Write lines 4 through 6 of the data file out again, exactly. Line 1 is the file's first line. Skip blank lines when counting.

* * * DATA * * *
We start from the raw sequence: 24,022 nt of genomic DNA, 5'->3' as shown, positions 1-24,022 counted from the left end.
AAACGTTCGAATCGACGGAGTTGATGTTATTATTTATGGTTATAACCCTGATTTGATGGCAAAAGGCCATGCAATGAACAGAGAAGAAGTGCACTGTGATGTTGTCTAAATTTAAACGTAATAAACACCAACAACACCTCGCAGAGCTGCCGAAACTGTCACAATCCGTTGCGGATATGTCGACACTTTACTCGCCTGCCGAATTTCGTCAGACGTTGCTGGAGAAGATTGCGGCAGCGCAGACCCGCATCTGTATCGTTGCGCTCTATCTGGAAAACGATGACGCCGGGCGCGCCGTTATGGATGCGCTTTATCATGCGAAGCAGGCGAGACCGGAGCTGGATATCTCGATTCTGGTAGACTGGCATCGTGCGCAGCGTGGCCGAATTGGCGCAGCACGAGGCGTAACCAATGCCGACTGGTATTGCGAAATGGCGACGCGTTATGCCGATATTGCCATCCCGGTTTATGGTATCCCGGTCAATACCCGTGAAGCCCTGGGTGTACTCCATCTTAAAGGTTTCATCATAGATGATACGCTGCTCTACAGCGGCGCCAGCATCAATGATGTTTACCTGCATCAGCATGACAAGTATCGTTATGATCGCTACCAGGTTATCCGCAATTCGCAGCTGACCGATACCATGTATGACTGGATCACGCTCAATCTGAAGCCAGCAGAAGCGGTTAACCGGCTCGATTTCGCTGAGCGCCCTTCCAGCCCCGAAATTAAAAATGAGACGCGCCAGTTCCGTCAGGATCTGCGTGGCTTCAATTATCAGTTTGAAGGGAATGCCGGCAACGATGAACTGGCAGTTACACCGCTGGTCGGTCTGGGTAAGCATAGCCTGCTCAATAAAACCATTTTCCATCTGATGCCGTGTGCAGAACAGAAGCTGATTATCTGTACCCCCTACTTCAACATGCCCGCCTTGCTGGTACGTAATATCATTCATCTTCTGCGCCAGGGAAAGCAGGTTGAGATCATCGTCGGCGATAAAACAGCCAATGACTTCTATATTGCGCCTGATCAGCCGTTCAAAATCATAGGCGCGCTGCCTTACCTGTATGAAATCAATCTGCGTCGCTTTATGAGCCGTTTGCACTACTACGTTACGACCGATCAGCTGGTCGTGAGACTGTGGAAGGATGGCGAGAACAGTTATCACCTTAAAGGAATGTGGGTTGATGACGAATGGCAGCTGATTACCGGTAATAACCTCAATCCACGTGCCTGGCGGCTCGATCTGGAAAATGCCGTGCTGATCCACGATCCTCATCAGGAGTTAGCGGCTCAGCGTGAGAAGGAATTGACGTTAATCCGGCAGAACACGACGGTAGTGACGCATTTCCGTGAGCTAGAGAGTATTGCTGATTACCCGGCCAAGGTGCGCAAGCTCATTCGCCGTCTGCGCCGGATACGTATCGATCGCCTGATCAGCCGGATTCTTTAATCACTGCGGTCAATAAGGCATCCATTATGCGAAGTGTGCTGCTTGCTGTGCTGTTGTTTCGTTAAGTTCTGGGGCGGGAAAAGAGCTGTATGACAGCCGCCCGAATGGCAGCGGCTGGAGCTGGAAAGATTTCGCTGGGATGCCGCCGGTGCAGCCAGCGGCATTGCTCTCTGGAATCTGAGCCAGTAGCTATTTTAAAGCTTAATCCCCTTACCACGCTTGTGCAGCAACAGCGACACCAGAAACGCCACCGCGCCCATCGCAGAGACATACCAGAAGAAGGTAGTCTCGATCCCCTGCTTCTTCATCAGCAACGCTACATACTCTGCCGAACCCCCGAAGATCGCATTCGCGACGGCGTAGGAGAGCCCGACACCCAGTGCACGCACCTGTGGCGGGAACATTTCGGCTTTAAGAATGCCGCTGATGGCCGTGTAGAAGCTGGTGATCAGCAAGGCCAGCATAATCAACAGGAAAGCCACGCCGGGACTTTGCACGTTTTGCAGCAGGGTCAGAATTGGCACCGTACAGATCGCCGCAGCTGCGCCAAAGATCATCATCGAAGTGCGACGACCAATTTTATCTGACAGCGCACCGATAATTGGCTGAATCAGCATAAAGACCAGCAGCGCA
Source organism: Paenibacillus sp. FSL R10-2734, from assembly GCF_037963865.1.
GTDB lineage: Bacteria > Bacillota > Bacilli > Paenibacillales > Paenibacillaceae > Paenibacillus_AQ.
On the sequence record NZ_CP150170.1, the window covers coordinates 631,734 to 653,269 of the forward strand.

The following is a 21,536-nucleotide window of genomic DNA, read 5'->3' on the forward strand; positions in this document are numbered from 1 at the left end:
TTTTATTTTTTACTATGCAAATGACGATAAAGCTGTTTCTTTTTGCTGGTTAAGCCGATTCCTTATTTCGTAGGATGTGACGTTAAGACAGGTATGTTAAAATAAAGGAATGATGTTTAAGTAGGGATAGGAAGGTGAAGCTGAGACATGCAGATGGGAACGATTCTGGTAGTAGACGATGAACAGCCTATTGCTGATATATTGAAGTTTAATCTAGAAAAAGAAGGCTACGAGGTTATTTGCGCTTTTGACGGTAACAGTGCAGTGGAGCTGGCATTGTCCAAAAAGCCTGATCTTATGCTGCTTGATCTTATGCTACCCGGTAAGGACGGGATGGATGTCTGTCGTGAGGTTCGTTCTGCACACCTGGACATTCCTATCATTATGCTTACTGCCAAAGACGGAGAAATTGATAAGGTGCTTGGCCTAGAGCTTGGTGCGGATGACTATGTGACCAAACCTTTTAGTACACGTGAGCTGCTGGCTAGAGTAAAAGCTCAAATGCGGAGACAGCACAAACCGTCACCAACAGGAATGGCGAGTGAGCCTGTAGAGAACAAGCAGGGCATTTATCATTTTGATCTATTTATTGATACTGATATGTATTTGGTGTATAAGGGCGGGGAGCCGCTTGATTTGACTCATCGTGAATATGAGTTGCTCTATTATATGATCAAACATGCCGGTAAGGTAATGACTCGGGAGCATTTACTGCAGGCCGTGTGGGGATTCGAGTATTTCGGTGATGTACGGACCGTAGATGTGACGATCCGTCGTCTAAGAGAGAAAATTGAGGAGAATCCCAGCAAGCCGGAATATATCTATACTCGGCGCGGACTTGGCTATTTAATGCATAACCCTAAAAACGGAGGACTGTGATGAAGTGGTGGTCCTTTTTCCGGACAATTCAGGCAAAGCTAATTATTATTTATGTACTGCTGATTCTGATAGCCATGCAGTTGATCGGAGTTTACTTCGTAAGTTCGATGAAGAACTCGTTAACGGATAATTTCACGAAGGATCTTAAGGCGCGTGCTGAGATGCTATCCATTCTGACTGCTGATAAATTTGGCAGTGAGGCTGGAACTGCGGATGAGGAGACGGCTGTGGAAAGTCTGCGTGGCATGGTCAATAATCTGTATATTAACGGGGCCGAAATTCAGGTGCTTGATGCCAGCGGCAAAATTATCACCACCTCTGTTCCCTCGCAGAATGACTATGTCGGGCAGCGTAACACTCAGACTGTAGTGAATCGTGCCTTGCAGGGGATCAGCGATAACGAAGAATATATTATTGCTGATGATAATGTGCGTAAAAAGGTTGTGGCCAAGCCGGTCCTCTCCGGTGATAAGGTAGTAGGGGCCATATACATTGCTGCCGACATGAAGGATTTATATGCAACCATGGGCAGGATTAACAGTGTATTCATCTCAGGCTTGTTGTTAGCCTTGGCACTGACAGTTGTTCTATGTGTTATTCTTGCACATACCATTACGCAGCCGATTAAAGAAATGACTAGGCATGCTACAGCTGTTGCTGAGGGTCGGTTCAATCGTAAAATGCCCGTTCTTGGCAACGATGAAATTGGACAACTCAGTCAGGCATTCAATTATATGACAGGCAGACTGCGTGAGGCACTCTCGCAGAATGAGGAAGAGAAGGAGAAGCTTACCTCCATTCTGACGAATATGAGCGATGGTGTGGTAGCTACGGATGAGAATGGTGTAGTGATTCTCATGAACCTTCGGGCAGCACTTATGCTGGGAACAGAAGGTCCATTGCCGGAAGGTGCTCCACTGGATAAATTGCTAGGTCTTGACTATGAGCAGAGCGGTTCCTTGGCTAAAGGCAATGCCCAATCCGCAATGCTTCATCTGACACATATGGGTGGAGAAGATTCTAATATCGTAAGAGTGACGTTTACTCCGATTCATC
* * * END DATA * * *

GTDB lineage: Bacteria > Bacillota > Bacilli > Paenibacillales > Paenibacillaceae > Paenibacillus_AQ.
On the sequence record NZ_CP150170.1, the window covers coordinates 631,734 to 653,269 of the forward strand.

The following is a 21,536-nucleotide window of genomic DNA, read 5'->3' on the forward strand; positions in this document are numbered from 1 at the left end: